February 03, 2012 | William Perugino Columnist | Columnists


Hollywood wasn’t his home

"I'm not James Taylor," laughs Mansfield's singer/songwriter Johnny Roquemore, known more for his humorous, bluegrass-inspired compositions than the smooth ballads delivered by tweed-clad Taylor. Growing up in DeKalb County, Roquemore picked up an electric guitar at 14 and with a neighborhood band made some "big noise," he recalled. "All I ever wanted was an amp taller than me." In college, he played frat parties in another band, but at the same time, he got hooked on acting and enjoyed a memorable run in the Atlanta theater scene, including a lead in an Alliance Theater production.

February 03, 2012 | Barbara Morgan | Columnists


Nothing like retail therapy

On the rainy weekend a few weeks ago I indulged in some retail therapy - shopping. A rainy weekend with nothing to do seemed the perfect occasion to shop. I don't know many women who dislike shopping, especially if they can score a bargain.

February 01, 2012 | Paula Travis | Columnists


Classic games bring good old-fashioned fun

Whatever happened to good, old-fashioned fun? I'm here to tell you, friends. Nothing happened. Good, old-fashioned fun is waiting for you and your family right outside your back door. Not only can you have hours of fun together, but you can do it for free while getting (dare I say it?) exercise, too! Like some cosmic added bonus, you'll all get to unplug from screen time - cell phones, television, computers, eReaders, iWhatevers. You can have a blast together no matter how old your kids are or how un-athletic you may be. Goodness knows, I'm as uncoordinated as ...

February 01, 2012 | Beth McAfee-Hallman | Columnists


Straight from the heart

Whew! That was close! I almost became a Baptist the other day. Not just any Baptist, but a (gulp!) Southern Baptist.

February 01, 2012 | Dick Yarbrough | Columnists


Sweating in South Carolina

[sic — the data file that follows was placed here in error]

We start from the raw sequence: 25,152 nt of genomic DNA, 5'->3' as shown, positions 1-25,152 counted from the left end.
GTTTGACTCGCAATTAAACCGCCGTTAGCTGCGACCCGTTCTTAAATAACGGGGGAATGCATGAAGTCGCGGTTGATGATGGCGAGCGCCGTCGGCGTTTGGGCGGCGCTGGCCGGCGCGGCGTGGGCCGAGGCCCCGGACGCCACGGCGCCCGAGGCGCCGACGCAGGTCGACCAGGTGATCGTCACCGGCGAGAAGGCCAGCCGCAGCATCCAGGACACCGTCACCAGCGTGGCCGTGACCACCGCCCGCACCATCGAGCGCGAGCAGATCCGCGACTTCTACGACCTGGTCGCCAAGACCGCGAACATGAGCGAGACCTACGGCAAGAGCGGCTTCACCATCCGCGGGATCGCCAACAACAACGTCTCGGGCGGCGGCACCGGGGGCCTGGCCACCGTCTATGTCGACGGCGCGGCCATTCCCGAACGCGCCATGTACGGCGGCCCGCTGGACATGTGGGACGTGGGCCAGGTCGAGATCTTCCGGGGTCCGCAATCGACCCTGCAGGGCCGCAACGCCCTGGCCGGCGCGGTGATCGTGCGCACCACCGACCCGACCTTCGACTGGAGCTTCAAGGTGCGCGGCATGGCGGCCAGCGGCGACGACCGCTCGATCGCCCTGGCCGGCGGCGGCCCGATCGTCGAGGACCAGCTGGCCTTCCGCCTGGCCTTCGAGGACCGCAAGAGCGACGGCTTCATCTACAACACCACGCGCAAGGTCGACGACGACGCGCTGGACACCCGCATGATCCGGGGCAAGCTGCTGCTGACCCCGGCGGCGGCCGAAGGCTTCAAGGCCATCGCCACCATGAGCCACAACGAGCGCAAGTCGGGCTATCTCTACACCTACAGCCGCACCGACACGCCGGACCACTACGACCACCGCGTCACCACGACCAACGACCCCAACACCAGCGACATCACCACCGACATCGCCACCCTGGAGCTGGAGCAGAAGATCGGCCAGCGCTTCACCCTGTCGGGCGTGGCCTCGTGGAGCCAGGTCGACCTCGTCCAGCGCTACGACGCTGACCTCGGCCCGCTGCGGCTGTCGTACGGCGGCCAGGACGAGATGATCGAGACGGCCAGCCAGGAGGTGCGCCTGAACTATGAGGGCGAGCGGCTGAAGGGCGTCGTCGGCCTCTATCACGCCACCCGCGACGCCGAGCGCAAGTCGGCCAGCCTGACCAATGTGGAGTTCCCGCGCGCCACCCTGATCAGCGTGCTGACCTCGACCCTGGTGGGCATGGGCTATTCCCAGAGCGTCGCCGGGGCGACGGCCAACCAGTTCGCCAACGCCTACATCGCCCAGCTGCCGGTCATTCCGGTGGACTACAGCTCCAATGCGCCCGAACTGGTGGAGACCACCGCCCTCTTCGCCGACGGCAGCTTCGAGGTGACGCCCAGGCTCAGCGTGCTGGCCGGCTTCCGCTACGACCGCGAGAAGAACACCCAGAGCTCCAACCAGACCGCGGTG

The sweat somehow made the moment more real. There we were, standing on the stage at the Hilton Hotel in Downtown Columbia, S.C., on Saturday night with my dad, Newt Gingrich, celebrating his primary victory. It was the sweat rolling down the faces and dripping off the noses of the television cameramen, photographers, audience members and even those on stage celebrating that transformed the almost surreal scene into reality.

January 29, 2012 | Jackie Gingrich Cushman | Columnists


Could scientists discover life in S.C. primary?

In case you missed this, a scientist, Leonid Ksanfomaliti, at the Space Research Institute of Russia's Academy of Science, announced he analyzed photographs from a 1982 probe of Venus and thinks they may reveal life on the planet.

January 29, 2012 | By Ric Latarski | Columnists


Bring on the end of time

Unless you've been under a rock for the past couple of years, you know about predictions from some quarters that the world will end on Dec. 21, 2012. That date marks the end of a 5,125-year cycle as calculated by the now dead Mayan culture that once inhabited parts of southern Mexico, Guatemala, Belize, El Salvador and Honduras. While the Mayans themselves marked the end of one of their time cycles with celebration, many interpretations of Mayan hieroglyphics say the planet will be destroyed in violent earthquakes and other cataclysmic events next December. Once relegated to the fringes ...

January 27, 2012 | Barbara Morgan | Columnists


Politics, journalists and the birthday girl

State Sen. Tommie Williams (R-Lyons), one of our two unelected lieutenant governors - Chip Rogers (R-Woodstock) is the other - sent out a puff piece taking much credit for authoring a bill to require local school boards to consider a teacher's "effectiveness," not seniority, when getting rid of teachers. People both inside and outside state government tell me that Williams has solved a problem that doesn't exist. Many school boards are already doing this. Seniority is a big issue in the Northeast, where there are teachers' unions. We have none in Georgia. I wish Williams and/or Rogers would share ...

January 25, 2012 | Dick Yarbrough | Columnists


Try geocaching for some extra scratch

Recently, my Littles and I were foraging through some woods out in the wilds of Newton County in search of a geocache. Doesn't that already sound like something wonderful? Just say it with me one time…. "geo-cassshhhhh." See? Doesn't that word just reek of adventure and good times? If you don't know the first thing about geocaching, that's OK. I'm here to tell you a thing or two and why I think it's one of the most awesome activities a family can do together. Geocaching is like treasure hunting made even more fabulous because ...

January 25, 2012 | Beth McAfee-Hallman | Columnists


Teaching vs. the Internet

I don't know what the state curriculum requires now, but when I taught, the Language Arts curriculum required students to write a term paper or research paper in the 10th and 11th grades. It was difficult enough then, but it must be impossible now with the blessing and the curse of the Internet.

January 22, 2012 | Paula Travis | Columnists